(Camden, NJ) – With a ceremonial groundbreaking on Oct. 19, 2017, local, state and federal officials are joining with the Rowan University/Rutgers-Camden Board of Governors (Joint Board of Governors) to celebrate the beginning of construction of the Joint Health Sciences Center, an innovative facility that will provide unique education and training opportunities to a new generation of health care providers. The Center was funded by the Christie Administration through the Biomedical Facilities Act and the Higher Education Bond Act.
“The next generation of health care professionals from New Jersey’s finest institutions will join forces at this state-of-the-art center in Camden, where they will be educated and trained to save, protect and change countless lives,” Governor Christie said. “This bipartisan development is a national model, leveraging the resources of several medical schools, universities and colleges to save taxpayers and students money. We are again breaking new ground to bolster the regional economy, create jobs and continue transforming Camden into a medical and health sciences center for New Jersey. Don’t blink, because City Invincible will soon be renowned as America’s hub of health care innovation.”
The construction of the 95,000 square-foot building will generate approximately $72 million in economic impact in the City of Camden alone. Even more importantly, the education and training that will take place in the Center will prepare generations of area residents for meaningful careers in health care and biomedical research.
Freeholder Director Louis Cappelli Jr. talked about the overall impact to the city and the region this new venture will deliver to the county.
“The Joint Health Sciences Center is already benefitting our community economically, and will grow to do much more in the future” Cappelli said. “This project will bring the best and brightest to Camden to specialize in research and scientific innovation. In the years to come, the two buildings will have to hire staff and educators and work with local contractors for a variety of services as well. This will facilitate new job growth for residents and new revenue opportunities for existing businesses.”
Set to open in the spring of 2019 at the intersection of Martin Luther King Blvd. and Broadway in downtown Camden, the Joint Health Sciences Center will be the first of its kind in New Jersey.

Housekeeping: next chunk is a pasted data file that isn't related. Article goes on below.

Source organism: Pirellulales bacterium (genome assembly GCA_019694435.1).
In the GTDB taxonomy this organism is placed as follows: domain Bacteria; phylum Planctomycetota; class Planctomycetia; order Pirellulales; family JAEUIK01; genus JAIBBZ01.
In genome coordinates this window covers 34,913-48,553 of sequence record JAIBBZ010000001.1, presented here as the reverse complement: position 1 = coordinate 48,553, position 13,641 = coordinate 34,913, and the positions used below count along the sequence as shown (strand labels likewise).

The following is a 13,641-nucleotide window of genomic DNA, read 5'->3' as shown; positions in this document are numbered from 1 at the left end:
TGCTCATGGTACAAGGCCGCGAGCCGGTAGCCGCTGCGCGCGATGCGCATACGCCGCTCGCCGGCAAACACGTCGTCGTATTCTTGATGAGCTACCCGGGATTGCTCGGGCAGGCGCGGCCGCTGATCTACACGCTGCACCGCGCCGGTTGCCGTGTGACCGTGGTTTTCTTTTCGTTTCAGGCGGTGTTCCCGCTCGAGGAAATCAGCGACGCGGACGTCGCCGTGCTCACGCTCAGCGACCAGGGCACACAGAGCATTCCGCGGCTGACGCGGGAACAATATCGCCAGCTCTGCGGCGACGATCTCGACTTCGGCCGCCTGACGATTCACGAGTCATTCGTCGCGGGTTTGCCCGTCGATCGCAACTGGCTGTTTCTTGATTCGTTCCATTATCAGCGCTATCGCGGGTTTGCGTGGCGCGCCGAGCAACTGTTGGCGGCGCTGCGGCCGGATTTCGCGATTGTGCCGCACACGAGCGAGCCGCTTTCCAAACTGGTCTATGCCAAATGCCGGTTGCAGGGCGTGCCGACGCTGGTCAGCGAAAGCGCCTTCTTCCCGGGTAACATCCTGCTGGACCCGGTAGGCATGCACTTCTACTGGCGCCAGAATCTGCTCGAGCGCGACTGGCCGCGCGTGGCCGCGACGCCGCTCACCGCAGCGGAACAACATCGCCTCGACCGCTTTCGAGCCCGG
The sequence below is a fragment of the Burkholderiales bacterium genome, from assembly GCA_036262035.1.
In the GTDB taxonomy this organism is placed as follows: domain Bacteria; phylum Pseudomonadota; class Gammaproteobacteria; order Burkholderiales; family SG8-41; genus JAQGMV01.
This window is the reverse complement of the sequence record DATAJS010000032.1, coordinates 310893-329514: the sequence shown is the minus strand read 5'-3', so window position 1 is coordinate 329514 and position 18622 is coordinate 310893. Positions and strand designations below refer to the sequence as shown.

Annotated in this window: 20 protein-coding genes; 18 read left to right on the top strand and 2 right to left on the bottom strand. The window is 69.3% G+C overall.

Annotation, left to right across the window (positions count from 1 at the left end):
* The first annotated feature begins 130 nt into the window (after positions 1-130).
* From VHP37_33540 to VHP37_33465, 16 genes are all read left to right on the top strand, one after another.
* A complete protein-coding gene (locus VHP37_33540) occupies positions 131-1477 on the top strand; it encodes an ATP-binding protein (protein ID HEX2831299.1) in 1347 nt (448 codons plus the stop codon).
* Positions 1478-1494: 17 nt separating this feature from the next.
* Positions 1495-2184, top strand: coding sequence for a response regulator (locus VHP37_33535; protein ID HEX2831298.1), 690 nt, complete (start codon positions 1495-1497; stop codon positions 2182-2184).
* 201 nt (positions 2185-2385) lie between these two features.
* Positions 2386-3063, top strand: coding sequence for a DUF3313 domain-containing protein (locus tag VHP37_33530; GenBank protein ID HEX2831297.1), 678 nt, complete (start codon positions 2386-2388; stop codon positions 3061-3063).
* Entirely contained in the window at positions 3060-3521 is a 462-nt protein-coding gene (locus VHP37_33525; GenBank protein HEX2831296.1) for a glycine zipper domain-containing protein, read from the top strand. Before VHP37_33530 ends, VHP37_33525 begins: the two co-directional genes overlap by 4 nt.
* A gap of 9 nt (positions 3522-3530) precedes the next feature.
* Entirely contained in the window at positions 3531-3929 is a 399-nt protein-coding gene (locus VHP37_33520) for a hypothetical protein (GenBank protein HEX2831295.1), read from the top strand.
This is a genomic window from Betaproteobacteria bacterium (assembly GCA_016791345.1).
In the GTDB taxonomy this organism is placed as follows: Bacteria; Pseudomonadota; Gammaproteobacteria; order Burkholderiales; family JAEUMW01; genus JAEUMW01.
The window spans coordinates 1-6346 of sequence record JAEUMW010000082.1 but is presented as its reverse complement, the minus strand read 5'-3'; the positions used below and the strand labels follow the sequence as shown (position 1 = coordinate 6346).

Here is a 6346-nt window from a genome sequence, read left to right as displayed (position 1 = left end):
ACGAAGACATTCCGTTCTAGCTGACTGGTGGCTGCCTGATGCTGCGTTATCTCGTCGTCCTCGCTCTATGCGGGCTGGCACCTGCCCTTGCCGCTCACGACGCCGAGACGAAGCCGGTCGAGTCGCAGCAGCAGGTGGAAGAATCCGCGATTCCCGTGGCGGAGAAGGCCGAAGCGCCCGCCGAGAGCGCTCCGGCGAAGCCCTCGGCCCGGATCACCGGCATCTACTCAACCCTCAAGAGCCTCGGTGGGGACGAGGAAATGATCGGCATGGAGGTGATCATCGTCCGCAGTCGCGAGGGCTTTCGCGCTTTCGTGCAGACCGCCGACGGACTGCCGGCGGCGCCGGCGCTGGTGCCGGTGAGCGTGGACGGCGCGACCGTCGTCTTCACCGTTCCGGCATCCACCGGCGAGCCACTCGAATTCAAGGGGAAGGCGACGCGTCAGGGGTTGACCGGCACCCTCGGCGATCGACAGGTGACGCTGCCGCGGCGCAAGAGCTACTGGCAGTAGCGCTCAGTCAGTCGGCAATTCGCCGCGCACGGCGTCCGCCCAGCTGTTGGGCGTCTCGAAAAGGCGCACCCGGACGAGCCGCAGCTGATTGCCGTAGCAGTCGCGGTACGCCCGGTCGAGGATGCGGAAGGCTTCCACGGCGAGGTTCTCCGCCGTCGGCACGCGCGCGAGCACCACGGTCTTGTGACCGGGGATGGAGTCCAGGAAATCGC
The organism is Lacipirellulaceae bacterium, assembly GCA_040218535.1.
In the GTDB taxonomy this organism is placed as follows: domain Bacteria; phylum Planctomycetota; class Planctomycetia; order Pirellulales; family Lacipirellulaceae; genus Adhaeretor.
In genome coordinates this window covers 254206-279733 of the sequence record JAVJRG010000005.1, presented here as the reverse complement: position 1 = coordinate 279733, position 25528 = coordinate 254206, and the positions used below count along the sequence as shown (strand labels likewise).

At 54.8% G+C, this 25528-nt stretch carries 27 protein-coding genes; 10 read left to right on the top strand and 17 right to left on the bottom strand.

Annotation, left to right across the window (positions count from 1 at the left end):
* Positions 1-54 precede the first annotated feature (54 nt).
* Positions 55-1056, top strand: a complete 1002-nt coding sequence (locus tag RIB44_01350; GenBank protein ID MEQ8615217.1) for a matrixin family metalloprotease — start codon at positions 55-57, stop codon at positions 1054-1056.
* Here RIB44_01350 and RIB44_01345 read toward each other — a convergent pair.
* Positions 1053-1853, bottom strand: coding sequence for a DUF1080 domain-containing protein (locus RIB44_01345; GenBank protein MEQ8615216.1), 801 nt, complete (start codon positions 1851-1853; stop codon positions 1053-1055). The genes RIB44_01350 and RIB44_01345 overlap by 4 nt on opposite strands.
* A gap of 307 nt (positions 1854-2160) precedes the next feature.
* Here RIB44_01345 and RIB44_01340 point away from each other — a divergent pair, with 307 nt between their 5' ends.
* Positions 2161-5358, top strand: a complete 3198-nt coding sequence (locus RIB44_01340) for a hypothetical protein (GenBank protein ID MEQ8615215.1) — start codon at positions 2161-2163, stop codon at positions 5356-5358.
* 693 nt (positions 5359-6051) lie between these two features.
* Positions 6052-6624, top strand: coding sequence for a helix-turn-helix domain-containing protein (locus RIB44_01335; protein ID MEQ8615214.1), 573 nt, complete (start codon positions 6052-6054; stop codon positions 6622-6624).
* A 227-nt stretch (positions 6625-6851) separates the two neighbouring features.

“We’re seeing the future of science, the future of medicine and the future of education right here in Camden,” said Congressman Donald Norcross. “Thanks to the collaborations between our South Jersey institutions, Camden is both attracting and retaining great students and educators. This center will bring world-class research and hundreds of jobs to our area and I look forward to seeing our Eds and Meds Corridor continue to grow.”
The Joint Health Sciences Center is designed to co-locate students from different academic disciplines to share laboratories, equipment and classrooms, exposing students to a broader educational experience and encouraging the connection of talents, goods and services. Rutgers-Camden, Rowan University, the Cooper Medical School of Rowan University, the Rowan University School of Osteopathic Medicine, Camden County College and Joint Board of Governors administrators will all have a presence in the Center. Approximately two-thirds of the space will be dedicated to research, multi-purpose rooms and offices focused on biomedical research.
“Thanks to Governor Chris Christie, Congressman Donald Norcross and Senate President Steve Sweeney, for the first time in New Jersey, one facility will co-locate important functions of two, four-year institutions, two medical schools and a county college, all with the goal of providing a continuum of research, education and training opportunities,” said Kris Kolluri, Esq., Chief Executive Officer of the Joint Board of Governors.
The Joint Board of Governors believes that an integrated facility like the Joint Health Sciences Center will serve as a model for how other state-funded institutions could avoid the need for duplicative facilities, thus lowering the burden on taxpayers.
The Joint Board of Governors received full approval for all the grant funds in the summer of 2016.